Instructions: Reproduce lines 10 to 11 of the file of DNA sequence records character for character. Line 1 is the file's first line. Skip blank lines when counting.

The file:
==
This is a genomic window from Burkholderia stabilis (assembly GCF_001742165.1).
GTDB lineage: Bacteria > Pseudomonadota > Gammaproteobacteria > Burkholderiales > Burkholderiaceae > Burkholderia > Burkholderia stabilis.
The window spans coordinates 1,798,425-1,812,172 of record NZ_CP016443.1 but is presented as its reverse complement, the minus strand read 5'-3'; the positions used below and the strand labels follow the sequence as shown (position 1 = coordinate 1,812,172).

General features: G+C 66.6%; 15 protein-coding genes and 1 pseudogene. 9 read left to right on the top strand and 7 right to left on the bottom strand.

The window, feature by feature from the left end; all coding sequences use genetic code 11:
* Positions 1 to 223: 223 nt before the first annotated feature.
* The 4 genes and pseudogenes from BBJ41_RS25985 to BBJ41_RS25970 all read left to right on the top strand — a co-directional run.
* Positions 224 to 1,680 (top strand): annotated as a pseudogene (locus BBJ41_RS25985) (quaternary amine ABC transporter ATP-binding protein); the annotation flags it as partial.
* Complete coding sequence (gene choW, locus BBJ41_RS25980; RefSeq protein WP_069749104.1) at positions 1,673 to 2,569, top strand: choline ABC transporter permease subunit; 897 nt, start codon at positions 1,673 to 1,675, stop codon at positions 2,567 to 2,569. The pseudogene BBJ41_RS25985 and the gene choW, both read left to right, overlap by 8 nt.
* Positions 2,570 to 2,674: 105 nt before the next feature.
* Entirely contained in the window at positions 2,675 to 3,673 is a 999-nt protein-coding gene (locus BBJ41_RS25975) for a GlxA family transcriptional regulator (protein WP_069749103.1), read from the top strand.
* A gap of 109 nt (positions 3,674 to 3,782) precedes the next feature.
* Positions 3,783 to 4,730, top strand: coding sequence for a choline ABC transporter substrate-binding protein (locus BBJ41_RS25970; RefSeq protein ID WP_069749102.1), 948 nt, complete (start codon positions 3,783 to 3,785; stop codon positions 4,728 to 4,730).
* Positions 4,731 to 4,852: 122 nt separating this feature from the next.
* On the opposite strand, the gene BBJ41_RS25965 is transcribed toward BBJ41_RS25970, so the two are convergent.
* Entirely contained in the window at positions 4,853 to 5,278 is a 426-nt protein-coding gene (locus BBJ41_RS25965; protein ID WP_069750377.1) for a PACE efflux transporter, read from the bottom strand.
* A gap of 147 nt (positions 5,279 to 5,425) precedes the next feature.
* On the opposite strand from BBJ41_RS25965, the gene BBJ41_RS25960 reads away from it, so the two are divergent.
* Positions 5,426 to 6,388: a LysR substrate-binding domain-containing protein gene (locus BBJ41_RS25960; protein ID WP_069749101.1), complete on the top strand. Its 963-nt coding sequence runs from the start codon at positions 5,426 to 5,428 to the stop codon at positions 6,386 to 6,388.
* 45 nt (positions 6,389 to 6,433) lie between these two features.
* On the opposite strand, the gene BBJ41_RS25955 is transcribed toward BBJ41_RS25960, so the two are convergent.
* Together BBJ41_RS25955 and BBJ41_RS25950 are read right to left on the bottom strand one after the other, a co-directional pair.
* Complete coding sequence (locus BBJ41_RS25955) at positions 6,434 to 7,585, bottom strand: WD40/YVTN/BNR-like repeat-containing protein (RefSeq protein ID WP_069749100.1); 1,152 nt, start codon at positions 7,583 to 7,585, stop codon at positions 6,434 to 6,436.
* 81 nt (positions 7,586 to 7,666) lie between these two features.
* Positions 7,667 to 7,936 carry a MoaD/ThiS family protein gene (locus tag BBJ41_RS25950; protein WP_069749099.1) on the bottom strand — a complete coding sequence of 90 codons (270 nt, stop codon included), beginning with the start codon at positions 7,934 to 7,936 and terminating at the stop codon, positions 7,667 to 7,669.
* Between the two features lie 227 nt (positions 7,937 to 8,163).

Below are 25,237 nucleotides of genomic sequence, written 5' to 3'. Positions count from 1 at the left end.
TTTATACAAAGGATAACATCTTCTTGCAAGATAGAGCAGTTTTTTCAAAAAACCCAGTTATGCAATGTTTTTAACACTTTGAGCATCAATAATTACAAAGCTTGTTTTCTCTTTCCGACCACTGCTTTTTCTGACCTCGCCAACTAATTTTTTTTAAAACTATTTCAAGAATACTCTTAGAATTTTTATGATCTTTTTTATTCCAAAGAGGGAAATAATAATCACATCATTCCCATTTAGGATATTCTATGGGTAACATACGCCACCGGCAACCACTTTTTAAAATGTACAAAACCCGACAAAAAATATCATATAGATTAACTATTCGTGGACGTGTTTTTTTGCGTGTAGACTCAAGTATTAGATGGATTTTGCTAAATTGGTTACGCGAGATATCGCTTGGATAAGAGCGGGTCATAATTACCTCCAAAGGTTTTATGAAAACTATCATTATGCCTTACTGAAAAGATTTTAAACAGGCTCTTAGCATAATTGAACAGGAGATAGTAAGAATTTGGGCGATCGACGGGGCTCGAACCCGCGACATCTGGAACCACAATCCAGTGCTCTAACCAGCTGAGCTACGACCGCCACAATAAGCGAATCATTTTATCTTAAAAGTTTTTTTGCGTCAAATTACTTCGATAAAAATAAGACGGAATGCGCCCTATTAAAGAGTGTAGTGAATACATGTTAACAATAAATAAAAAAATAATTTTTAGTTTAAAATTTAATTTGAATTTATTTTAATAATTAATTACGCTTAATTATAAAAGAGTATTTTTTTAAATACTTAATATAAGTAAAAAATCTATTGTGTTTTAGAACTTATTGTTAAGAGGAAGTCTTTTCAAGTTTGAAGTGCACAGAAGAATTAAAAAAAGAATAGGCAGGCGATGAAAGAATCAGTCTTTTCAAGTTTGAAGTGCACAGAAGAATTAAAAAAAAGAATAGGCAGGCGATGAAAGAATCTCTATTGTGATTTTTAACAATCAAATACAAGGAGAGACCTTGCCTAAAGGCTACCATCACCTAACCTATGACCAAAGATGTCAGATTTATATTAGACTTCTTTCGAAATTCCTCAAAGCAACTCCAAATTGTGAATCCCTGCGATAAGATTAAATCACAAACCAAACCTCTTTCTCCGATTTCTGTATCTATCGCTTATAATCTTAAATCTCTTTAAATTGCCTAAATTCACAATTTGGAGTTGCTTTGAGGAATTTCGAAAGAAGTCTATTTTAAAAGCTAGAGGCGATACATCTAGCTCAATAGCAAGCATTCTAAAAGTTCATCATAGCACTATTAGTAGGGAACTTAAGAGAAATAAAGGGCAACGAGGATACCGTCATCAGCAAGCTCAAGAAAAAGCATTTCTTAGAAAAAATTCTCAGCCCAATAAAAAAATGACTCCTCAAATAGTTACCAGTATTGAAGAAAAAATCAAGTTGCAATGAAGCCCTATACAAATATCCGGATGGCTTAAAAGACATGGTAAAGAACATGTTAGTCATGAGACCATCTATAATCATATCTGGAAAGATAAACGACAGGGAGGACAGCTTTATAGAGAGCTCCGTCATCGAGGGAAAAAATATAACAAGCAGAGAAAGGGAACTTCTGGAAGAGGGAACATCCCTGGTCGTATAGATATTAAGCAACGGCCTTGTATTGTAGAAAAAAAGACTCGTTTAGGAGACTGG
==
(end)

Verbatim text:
* Positions 2,570 to 2,674: 105 nt before the next feature.
* Entirely contained in the window at positions 2,675 to 3,673 is a 999-nt protein-coding gene (locus BBJ41_RS25975) for a GlxA family transcriptional regulator (protein WP_069749103.1), read from the top strand.